Anyone who works with employment law matters on a day-to-day basis would probably be able to tell our Colorado readers that there are certain occupations where sexual harassment is, unfortunately, more likely to occur. These occupations, such as law enforcement and the military, have for years been viewed as more male-centric professions, although in the last decade or so we have seen very encouraging steps forward. Problems will persist, however, and that appears to have been the case in one sheriff's office.
According to reports, three female detectives who worked for the King County Sheriff's Office, in Seattle, recently settled their sexual harassment lawsuit for $1 million. The subject of the lawsuit appears to have been the behavior of two male sergeants in particular, who the women allege subjected them to "verbal abuse" and "belittling behavior" over the course of several years.
One particularly interesting bit of news associated with this lawsuit is that the settlement was reached after the parties agreed to participate in mediation. For those of our Colorado readers who may not know about mediation, it is becoming more acceptable these days as a way to avoid the enormous costs of litigation that both sides incur if a lawsuit plays out in a courtroom. In this case, the reports indicate that the three women had an initial demand of $6 million, but after a day of mediation, which usually involves a back-and-forth exchange of offers, demands and concessions, the parties ultimately settled at $1 million.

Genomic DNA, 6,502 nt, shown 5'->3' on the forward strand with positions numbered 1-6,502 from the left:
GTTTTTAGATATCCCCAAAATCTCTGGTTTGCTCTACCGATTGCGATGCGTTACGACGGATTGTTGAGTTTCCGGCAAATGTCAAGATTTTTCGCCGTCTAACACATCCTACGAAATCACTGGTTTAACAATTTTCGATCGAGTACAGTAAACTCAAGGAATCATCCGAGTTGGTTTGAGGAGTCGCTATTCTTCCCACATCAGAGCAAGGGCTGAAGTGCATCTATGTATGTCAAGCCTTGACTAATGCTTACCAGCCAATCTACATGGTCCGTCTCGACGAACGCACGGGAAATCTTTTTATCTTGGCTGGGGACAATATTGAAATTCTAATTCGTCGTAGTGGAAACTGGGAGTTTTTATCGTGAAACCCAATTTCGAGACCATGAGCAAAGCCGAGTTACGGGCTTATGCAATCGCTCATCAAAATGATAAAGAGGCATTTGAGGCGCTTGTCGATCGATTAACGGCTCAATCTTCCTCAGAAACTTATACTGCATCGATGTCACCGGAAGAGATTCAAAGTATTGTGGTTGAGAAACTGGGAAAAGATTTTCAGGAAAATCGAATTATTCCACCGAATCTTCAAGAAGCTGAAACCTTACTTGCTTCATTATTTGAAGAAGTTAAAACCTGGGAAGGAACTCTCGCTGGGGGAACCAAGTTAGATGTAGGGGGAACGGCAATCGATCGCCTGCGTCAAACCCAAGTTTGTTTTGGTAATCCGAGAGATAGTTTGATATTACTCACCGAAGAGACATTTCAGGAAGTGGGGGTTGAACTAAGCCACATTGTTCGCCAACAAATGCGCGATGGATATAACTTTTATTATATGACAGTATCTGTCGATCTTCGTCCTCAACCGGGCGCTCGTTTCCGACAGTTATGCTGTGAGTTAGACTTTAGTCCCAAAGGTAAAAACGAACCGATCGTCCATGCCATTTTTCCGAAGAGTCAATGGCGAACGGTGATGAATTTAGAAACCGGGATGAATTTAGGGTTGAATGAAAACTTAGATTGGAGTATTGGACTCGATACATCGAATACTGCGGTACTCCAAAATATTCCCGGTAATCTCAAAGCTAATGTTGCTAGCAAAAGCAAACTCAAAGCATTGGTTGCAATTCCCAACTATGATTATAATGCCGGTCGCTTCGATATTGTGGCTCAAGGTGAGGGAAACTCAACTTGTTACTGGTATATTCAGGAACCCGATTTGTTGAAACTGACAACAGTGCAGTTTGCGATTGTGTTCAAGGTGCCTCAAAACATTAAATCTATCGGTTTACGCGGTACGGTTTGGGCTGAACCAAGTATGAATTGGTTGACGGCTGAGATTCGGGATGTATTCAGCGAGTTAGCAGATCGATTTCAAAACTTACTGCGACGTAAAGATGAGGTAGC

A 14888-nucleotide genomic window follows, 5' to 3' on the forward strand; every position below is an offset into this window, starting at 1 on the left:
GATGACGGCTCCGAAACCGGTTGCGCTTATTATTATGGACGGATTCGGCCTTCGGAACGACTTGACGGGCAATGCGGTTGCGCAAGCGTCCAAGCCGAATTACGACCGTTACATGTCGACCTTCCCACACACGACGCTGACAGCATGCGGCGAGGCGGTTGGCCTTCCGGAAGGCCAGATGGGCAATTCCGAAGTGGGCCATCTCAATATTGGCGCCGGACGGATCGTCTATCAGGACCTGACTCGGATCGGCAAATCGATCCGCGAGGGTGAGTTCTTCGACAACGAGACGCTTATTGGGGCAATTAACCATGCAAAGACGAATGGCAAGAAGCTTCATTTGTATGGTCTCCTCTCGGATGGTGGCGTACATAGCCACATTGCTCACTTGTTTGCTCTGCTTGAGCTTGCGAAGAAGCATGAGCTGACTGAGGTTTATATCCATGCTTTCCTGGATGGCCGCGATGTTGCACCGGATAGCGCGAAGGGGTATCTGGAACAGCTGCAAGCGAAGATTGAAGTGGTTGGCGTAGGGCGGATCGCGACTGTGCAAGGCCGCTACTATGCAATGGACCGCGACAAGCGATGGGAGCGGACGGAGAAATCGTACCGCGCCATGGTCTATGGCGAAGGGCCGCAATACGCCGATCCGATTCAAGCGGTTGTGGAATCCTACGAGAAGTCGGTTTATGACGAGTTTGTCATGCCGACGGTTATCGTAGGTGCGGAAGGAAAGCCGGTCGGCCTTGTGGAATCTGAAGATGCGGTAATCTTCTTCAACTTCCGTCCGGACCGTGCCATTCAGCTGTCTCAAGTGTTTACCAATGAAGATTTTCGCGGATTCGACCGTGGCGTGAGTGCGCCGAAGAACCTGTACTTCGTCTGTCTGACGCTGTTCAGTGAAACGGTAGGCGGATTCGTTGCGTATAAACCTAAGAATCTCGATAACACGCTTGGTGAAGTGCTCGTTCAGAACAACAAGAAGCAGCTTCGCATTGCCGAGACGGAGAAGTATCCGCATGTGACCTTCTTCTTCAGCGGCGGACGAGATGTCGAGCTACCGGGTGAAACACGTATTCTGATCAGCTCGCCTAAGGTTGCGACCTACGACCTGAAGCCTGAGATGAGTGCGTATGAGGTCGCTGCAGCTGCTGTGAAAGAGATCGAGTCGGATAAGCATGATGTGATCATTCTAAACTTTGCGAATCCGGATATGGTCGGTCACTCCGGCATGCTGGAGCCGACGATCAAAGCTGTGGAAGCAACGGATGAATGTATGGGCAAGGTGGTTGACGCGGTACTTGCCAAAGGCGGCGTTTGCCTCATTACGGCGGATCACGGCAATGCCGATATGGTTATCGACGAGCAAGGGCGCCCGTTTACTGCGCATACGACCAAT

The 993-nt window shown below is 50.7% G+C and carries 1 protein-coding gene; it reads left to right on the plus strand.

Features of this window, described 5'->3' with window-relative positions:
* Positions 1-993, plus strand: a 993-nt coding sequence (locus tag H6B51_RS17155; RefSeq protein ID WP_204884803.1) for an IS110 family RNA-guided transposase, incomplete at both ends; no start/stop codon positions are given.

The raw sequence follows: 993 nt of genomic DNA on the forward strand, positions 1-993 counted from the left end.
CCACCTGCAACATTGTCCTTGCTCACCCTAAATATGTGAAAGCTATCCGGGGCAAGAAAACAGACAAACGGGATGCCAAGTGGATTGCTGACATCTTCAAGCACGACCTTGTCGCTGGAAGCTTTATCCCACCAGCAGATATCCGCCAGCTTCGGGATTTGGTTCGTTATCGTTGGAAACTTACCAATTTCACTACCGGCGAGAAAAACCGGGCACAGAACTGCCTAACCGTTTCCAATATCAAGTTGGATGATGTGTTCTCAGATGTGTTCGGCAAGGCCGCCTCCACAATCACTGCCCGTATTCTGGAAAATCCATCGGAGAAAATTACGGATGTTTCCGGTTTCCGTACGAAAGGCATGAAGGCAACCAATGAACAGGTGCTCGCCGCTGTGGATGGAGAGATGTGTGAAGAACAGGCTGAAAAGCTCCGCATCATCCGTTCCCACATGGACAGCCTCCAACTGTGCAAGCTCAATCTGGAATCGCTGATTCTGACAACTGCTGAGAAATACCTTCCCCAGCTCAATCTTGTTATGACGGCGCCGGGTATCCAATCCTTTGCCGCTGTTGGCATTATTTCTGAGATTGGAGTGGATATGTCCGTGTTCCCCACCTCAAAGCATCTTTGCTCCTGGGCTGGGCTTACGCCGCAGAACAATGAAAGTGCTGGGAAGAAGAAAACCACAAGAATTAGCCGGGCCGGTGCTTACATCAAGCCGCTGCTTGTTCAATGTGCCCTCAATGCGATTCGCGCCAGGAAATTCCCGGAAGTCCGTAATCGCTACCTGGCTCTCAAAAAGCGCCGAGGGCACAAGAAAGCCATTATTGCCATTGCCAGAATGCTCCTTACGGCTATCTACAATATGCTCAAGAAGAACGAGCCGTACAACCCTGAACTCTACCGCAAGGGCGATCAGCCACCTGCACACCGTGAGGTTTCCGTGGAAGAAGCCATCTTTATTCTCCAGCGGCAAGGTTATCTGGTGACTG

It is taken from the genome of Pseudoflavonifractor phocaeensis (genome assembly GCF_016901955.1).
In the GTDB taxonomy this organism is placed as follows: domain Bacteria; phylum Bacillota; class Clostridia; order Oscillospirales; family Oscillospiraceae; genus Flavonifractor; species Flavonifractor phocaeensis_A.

There are further requirements in the settlement, as is usually the case. In addition to the funds that are to be paid, the King County Sheriff's Office will be conducting sexual harassment prevention training on an annual basis, and will also be issuing an apology via internal email. Lastly, as is usually the case in a settlement like this, the King County Sheriff's Office did not admit liability.
Source: The Seattle Times, "County to pay $1 million to 3 detectives in sex-harassment case," Steve Miletich, Dec. 18, 2013